“Watch for the glamorous sentence that appears from nowhere — it might have plans for you.”
“If you don’t know the exact moment when the lights will go out, you might as well read until they do.”
“The one good thing about national anthems is that we’re already on our feet, and therefore ready to run.”
“How’re you doing,” a character asked in Ali Smith’s novel “Spring,” “apart from the end of liberal capitalist democracy?”
“Take a simpleton and give him power and confront him with intelligence — and you have a tyrant.”
In Robert Menasse’s sophisticated novel “The Capital,” set in Brussels, a character watched old nationalist ghosts rise in a tabloid culture, and commented: “He had been prepared for everything, but not everything in caricature.”...also from this novel...“Back in 1914, his grandfather had said, Brussels was the richest and most beautiful city in the world — then they came three times, twice in their boots with rifles, the third time in their trainers with cameras.”Or, to let it all pass by...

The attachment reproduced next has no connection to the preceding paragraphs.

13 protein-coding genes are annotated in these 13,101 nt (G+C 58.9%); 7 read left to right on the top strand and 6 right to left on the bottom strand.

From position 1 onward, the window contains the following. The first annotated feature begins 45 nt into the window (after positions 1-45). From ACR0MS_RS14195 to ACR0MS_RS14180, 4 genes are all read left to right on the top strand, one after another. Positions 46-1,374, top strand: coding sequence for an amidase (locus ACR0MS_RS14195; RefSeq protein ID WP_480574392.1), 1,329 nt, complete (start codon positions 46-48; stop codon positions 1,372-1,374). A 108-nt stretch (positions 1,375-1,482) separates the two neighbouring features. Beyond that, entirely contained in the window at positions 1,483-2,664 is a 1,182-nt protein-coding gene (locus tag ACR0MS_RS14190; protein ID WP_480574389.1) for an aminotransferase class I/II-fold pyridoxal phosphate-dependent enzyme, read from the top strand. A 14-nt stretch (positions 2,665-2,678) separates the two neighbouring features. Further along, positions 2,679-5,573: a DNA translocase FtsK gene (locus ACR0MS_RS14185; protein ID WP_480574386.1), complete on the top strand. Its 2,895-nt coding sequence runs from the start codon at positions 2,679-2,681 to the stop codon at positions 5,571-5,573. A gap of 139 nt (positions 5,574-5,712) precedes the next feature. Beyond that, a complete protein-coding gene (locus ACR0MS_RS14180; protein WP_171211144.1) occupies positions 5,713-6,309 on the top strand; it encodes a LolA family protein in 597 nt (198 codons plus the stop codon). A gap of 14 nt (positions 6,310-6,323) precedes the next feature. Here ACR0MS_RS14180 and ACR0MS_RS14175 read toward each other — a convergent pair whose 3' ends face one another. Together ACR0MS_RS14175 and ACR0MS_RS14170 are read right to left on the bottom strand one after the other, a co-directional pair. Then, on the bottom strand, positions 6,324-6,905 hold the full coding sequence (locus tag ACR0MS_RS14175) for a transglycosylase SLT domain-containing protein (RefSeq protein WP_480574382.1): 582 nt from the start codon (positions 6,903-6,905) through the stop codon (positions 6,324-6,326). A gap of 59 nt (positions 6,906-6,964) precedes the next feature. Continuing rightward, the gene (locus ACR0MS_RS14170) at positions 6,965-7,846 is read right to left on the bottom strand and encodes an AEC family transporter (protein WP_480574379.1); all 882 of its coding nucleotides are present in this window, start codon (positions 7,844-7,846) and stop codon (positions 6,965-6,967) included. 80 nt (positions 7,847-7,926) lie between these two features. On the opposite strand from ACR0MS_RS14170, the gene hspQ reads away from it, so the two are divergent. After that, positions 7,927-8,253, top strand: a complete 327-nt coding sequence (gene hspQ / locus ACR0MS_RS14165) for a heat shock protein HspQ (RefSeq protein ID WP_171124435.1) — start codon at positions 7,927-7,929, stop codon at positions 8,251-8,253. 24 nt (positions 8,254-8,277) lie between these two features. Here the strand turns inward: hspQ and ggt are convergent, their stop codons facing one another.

Nabokov told an interviewer in 1974, “I don’t even know who Mr. Watergate is.”And, I will add a favorite sentence of my own, from Pinker’s guide to writing “Sense of Style..”
"The key to good style, far more than obeying any list of commandments, is to have a clear conception of the make-believe world in which you’re pretending to communicate."